I’m grateful that today’s viewing is only a mere fifteen minutes. It’s been an emotionally fatiguing day with my dad back in the hospital. Since all I can really do now is wait, I’ve decided now was the opportune time to go forward with this 100 Days project.
That been said, I really liked this movie. There are plenty of films out now that wish they were even remotely well thought-out and executed like this short. D.W. Griffith, for those who are not familiar with the film icon, is considered one the original pioneers of American cinema. Though his vastly over-rated (in my opinion) 1915 breakout movie Birth of a Nation is perhaps his most well-known piece of work, Griffith spent the early 1900’s crafting camera techniques and narrative story-telling.
The Girl and Her Trust, while sounding like a Lifetime or Oxygen Channel soap opera, is actually about a supposedly widely admired (and by that I suppose they mean attractive) telegrapher who works in a railroad station. One day, a train arrives to deliver a large, heavy box that contains her money. A guy that she works with (who happens to steal a kiss from her when she offers him a sip of her soda) takes off to go get some food (I think) and leaves her all by her lonesome. Two tramps see that she is defenseless and through some wonderfully hilarious over-acting, they manage to break in and steal the trust box.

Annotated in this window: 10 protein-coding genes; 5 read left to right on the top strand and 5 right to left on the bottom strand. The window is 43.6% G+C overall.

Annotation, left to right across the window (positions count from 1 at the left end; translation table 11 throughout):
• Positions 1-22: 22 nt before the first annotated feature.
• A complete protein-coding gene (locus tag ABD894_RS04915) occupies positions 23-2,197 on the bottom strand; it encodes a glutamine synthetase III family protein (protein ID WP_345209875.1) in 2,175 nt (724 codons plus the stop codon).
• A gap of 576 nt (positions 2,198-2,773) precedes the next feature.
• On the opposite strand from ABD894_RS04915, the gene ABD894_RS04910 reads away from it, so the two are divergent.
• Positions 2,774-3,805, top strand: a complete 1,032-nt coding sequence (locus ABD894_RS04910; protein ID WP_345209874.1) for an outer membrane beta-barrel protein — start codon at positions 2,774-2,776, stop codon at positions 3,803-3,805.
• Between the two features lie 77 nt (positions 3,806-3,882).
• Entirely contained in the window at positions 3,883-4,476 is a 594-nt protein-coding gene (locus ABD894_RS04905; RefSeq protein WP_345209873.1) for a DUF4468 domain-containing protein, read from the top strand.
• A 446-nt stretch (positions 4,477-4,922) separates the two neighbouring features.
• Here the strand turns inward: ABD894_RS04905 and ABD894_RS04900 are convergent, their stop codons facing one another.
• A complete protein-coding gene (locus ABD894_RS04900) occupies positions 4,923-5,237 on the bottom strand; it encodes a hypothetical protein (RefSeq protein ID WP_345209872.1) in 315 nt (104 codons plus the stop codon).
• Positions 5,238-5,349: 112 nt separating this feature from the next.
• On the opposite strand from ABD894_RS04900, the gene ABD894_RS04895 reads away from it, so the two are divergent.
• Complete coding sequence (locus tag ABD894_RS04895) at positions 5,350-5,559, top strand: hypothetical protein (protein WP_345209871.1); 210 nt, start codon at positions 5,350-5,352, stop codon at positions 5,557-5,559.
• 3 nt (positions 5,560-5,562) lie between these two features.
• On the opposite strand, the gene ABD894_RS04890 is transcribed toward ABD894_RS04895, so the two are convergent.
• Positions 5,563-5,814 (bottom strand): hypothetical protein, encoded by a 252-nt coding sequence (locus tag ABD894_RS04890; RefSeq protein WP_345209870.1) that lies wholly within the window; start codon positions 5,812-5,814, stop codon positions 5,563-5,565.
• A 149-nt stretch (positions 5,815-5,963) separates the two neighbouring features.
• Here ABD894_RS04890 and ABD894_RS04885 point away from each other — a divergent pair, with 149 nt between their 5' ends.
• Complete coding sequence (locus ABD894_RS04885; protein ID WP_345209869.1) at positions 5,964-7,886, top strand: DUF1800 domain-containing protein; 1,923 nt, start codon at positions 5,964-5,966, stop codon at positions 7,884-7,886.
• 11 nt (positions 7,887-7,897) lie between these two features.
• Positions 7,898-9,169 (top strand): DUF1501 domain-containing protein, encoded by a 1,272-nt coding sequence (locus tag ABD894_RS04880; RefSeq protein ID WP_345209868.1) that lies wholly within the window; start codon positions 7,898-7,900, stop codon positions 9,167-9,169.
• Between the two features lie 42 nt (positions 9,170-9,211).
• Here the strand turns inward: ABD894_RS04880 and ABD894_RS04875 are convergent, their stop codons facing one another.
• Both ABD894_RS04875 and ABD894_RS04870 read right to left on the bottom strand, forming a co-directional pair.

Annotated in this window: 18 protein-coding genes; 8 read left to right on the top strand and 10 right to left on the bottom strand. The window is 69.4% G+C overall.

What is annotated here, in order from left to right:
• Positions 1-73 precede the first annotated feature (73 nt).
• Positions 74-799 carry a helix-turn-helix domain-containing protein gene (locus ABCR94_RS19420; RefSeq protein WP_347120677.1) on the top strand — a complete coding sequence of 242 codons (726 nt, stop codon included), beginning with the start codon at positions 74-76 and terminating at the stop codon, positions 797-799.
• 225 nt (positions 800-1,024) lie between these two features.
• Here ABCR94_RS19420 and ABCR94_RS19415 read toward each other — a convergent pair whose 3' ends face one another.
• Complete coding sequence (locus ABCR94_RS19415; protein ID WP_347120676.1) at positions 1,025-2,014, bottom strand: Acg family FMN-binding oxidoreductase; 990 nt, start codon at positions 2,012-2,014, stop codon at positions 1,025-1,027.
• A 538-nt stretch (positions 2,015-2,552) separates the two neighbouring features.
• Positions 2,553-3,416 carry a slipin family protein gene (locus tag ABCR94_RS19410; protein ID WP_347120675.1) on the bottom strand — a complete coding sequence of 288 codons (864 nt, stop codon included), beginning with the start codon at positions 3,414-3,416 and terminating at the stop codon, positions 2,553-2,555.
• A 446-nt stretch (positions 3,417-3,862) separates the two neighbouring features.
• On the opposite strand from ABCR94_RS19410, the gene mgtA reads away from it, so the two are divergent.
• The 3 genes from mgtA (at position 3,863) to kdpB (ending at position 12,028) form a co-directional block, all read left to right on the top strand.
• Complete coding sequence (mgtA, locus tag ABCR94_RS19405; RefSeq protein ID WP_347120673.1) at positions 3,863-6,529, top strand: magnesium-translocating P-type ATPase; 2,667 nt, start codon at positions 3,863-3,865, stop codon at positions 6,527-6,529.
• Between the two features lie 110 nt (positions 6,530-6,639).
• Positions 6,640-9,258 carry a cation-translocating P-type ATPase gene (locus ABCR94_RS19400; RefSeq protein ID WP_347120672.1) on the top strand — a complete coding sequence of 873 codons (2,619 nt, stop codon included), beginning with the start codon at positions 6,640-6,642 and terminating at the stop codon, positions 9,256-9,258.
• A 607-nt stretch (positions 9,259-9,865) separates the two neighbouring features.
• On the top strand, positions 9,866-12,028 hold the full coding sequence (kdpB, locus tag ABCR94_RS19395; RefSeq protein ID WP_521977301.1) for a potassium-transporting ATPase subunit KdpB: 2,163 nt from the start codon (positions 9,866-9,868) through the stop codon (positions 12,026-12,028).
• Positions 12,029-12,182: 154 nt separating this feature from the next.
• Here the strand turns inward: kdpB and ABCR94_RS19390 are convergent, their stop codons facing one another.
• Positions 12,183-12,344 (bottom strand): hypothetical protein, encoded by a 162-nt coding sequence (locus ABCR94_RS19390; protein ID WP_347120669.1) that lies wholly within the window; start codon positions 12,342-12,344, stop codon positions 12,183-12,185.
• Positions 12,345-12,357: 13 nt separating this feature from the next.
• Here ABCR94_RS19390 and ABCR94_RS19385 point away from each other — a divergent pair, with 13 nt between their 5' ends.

The movie then spends the next three minutes in a surprisingly well-shot train chase that ends with the tramps getting shot and the telegrapher babe being saved by the guy who stole a kiss from her. They hop on the front of the train and head back to the train station….. forgetting to put the trust box on the train. D’oh!
The background music also makes the movie seem really light-hearted and sweet. So far, of the three mega-old school movies I’ve watched, I’ve liked this one the best. Tomorrow, it’s The Bangville Police and the very first appearance of the Keystone Cops!!